• Rural Skills Trainees learning how to do dry stane dyking
  • Badger (Meles meles) caught on camera trap
  • The Hydro Scheme provides the Trust with an annual income. The scheme takes water from Dùn Coillich
  • There is a mink raft on Dùn Coillich which is there to check for the tracks of mink in clay
  • All geared up - learning maintenance skills as part of the Rural Skills Training
  • Strimming - learning maintenance skills as part of the Rural Skills Training
  • Dùn Coillich is a beautiful location for hillwalking
  • Green veined white butterfly
  • A diversity of grasses, including Yorkshire fog (Holcus lanatus), a rapid coloniser of disturbed and wetter ground
  • Bell heather (Erica cinerea) and cross-leaved heath (Erica tetralix)
  • Grandtully Primary School and the SNH camera trap project
  • Planting trees
  • Dùn Coillich and Schiehallion from Glengoulandie
  • Dalradian Limestone covered in white lichen. Lichen is an ‘indicator species’ which indicates pure air
  • Some nourishment for the Beaver scouts after their hard work at Dùn Coillich
  • A survey on Dùn Coillich found over 40 archaeological sites
  • Lichen diversity

If you can't find the answer to your question here, please feel free to Contact us.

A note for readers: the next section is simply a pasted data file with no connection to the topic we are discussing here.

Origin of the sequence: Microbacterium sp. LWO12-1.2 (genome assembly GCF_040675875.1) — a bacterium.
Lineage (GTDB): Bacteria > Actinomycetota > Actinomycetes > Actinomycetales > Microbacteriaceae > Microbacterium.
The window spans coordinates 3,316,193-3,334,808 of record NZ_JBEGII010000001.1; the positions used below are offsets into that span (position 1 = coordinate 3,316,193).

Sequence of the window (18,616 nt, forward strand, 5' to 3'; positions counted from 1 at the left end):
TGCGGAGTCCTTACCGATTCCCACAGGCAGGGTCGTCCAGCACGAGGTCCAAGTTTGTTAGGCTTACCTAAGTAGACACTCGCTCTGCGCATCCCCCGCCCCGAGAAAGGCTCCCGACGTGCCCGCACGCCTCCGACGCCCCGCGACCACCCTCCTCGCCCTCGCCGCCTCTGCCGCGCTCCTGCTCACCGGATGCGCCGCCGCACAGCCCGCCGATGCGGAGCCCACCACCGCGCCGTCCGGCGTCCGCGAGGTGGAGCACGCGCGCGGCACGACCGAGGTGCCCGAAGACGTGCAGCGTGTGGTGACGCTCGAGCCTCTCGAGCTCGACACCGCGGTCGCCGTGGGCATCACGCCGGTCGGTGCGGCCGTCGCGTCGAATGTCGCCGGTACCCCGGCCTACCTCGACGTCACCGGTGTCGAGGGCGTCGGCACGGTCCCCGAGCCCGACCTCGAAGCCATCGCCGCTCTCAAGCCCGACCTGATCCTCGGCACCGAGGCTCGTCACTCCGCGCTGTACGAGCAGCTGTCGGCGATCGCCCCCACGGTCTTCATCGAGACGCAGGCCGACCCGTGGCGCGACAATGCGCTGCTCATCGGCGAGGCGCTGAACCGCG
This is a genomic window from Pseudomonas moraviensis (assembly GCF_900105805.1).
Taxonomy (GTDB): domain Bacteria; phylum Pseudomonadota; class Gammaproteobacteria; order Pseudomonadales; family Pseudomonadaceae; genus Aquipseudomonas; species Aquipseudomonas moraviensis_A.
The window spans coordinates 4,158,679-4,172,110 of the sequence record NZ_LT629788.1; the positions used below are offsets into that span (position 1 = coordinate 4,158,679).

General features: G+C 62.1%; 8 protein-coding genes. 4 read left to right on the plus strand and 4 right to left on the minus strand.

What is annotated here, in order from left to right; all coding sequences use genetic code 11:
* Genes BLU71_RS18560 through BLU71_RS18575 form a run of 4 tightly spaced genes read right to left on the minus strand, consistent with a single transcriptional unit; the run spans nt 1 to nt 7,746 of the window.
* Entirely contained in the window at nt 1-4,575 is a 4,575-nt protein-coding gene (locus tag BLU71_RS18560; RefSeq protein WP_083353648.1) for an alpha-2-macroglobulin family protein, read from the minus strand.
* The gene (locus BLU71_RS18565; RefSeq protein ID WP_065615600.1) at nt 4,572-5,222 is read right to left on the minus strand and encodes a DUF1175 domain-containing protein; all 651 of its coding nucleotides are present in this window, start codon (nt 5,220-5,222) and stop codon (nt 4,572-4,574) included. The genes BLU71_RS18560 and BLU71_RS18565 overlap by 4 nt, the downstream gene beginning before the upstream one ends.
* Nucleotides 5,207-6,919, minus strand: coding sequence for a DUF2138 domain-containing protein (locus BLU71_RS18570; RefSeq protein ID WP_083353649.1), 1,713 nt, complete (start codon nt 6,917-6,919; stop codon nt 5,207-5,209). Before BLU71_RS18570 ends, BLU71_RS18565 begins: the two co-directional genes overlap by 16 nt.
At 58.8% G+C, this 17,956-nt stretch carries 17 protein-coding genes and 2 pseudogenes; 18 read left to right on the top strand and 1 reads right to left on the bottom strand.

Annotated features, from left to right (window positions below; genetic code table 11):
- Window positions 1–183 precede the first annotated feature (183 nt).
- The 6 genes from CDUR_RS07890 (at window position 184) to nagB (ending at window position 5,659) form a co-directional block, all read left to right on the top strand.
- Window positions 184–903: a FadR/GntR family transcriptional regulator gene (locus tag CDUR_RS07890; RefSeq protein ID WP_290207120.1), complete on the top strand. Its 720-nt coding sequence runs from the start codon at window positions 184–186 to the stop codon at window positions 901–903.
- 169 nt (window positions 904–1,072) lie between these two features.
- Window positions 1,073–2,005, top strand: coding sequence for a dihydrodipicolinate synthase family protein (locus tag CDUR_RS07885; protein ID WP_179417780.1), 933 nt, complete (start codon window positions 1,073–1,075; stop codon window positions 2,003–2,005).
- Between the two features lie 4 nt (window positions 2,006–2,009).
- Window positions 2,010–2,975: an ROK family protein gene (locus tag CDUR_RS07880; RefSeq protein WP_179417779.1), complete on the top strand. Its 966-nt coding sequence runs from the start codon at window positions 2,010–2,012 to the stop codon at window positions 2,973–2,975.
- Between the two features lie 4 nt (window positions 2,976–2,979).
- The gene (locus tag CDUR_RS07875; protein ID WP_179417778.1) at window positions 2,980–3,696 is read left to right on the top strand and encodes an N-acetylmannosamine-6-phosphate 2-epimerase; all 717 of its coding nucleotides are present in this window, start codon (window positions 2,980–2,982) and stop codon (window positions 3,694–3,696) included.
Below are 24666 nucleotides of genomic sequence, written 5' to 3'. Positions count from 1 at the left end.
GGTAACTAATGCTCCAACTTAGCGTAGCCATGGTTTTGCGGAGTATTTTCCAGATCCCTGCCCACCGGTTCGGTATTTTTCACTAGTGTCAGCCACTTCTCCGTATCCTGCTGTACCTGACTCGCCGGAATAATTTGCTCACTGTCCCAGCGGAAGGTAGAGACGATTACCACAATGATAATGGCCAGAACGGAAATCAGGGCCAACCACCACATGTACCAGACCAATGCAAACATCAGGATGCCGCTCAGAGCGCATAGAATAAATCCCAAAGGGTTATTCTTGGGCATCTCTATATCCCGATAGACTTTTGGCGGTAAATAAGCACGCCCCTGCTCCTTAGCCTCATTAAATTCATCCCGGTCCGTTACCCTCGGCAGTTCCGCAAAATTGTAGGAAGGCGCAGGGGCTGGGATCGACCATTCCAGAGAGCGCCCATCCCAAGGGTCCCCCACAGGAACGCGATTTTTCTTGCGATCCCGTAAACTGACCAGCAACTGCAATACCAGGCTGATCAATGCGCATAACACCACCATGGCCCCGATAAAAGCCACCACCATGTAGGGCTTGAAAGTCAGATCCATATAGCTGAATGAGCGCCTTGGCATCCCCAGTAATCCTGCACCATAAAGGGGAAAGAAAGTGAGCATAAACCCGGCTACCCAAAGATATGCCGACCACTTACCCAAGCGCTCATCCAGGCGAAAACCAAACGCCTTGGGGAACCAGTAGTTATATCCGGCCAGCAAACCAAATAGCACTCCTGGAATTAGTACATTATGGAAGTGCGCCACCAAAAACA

Dùn Coillich

Access is freely available to anyone, member or not - as detailed under the 2003 Access law. Under the law people must be responsible to have access - see the Scottish Outdoor Access Code.

Dun Coillich is a facility for schools to use for activities such as:

  • The John Muir Award
  • Duke of Edinburgh Award
  • Biology and Geography Higher and Advanced Higher Projects
  • Biology and Geography short courses

Other Academic Organisations have also used and are encouraged to use Dun Coillich, such as:

  • Field Studies Council
  • Universities
  • County recorders
Yes, but you are requested to stay clear of the Blackcock Lek
There is wheelchair access to the hut.

HIKING: There are some marked routes with coloured stakes around the perimeter and across the centre of Dun Coillich but these are not yet clearly-defined paths. Work is ongoing to turn these routes into paths but there is some way to go yet.

BIRD-WATCHING: Bird-watching is rewarding. The Blackcock Lek is the most charismatic feature but there are an assortment of birds of prey to be seen - buzzards, kestrels, golden eagle, short eared owl, barn owl. Other interesting birds include grasshopper warbler and ring ouzel. See our biodiversity section for more information.

MOUNTAIN-BIKING: There are no tracks that are suitable for mountain bikes.

SKIING: Cross country skiing would be a possibility when there is sufficient snow cover.

SWIMMING: There is nowhere suitable for swimming.

OTHER: The management committee also organises occasional events such BBQs, book launches, poetry readings. Check the Calendar for details of upcoming events.

The visitor hut (Observation and Educational Facility) is available to visiting groups and individuals (there are contact phone numbers to allow the code to be imparted to the visitor). There is a portaloo in the car park and we are in active consultation to get a permanent composting toilet installed alongside the car park.

The Field

The "Field" is close to the Lower Birks in Aberfeldy. It was purchased in 2016 and we are actively seeking inputs into how it should be utilised and managed. See more information on the field here.